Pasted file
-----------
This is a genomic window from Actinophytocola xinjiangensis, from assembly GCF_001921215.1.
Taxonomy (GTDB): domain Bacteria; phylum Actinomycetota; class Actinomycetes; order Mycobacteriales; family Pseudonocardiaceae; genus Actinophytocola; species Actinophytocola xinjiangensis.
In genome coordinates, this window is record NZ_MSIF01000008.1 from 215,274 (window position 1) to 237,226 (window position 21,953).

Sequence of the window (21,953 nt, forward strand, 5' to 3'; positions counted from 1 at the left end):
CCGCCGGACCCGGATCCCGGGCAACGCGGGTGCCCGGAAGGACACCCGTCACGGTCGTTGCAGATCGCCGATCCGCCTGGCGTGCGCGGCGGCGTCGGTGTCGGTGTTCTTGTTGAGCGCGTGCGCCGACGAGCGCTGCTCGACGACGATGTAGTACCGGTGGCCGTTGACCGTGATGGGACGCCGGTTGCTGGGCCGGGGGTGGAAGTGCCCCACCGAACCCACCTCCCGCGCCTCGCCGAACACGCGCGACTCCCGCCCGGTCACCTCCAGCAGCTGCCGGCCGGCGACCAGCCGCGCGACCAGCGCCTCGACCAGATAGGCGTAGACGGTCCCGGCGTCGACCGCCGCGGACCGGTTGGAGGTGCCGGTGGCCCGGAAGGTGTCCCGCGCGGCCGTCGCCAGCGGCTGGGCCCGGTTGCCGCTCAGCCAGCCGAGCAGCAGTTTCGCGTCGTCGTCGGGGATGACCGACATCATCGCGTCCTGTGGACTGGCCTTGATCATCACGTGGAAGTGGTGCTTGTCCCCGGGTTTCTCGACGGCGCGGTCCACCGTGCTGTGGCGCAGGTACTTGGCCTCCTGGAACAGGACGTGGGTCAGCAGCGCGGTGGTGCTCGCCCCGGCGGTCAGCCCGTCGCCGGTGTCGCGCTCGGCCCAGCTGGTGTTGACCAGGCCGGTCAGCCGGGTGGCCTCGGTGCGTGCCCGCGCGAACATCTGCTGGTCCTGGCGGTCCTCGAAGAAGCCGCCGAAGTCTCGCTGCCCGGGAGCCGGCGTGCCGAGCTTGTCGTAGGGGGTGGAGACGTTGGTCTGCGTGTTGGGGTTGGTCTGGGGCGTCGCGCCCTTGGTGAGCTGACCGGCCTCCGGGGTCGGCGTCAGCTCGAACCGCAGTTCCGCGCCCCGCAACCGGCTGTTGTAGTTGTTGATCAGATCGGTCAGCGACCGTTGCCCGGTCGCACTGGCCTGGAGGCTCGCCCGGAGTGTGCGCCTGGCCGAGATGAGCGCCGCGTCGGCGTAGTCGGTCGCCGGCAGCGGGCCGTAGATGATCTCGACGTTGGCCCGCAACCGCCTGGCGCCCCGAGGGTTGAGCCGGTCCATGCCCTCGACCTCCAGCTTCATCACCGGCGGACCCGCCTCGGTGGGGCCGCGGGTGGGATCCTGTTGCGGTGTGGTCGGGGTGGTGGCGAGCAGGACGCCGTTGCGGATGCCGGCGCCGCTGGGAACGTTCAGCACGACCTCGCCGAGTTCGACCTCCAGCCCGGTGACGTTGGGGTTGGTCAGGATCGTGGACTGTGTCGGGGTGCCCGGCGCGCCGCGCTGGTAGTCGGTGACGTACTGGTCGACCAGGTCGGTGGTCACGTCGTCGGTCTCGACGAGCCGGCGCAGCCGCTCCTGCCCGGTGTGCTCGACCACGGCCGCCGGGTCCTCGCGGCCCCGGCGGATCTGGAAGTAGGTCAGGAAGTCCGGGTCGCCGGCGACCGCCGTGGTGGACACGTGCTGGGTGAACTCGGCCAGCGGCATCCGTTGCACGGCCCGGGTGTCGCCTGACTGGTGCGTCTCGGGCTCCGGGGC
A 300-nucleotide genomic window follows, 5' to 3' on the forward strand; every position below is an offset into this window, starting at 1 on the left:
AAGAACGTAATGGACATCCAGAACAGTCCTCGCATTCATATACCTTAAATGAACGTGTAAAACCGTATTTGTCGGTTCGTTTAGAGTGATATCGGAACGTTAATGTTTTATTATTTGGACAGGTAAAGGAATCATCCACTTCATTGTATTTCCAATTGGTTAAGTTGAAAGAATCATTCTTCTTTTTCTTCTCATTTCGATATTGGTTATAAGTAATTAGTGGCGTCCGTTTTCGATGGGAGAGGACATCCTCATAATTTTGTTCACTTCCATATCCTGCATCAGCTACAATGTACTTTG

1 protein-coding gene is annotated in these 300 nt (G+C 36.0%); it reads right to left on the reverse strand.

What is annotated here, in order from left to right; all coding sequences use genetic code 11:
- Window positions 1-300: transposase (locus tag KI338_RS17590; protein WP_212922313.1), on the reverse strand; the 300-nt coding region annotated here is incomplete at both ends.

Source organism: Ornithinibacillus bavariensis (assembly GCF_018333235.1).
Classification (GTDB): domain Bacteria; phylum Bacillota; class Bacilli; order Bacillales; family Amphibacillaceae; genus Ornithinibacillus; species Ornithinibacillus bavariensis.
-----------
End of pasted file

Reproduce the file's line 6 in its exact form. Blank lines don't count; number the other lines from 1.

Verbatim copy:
A 300-nucleotide genomic window follows, 5' to 3' on the forward strand; every position below is an offset into this window, starting at 1 on the left: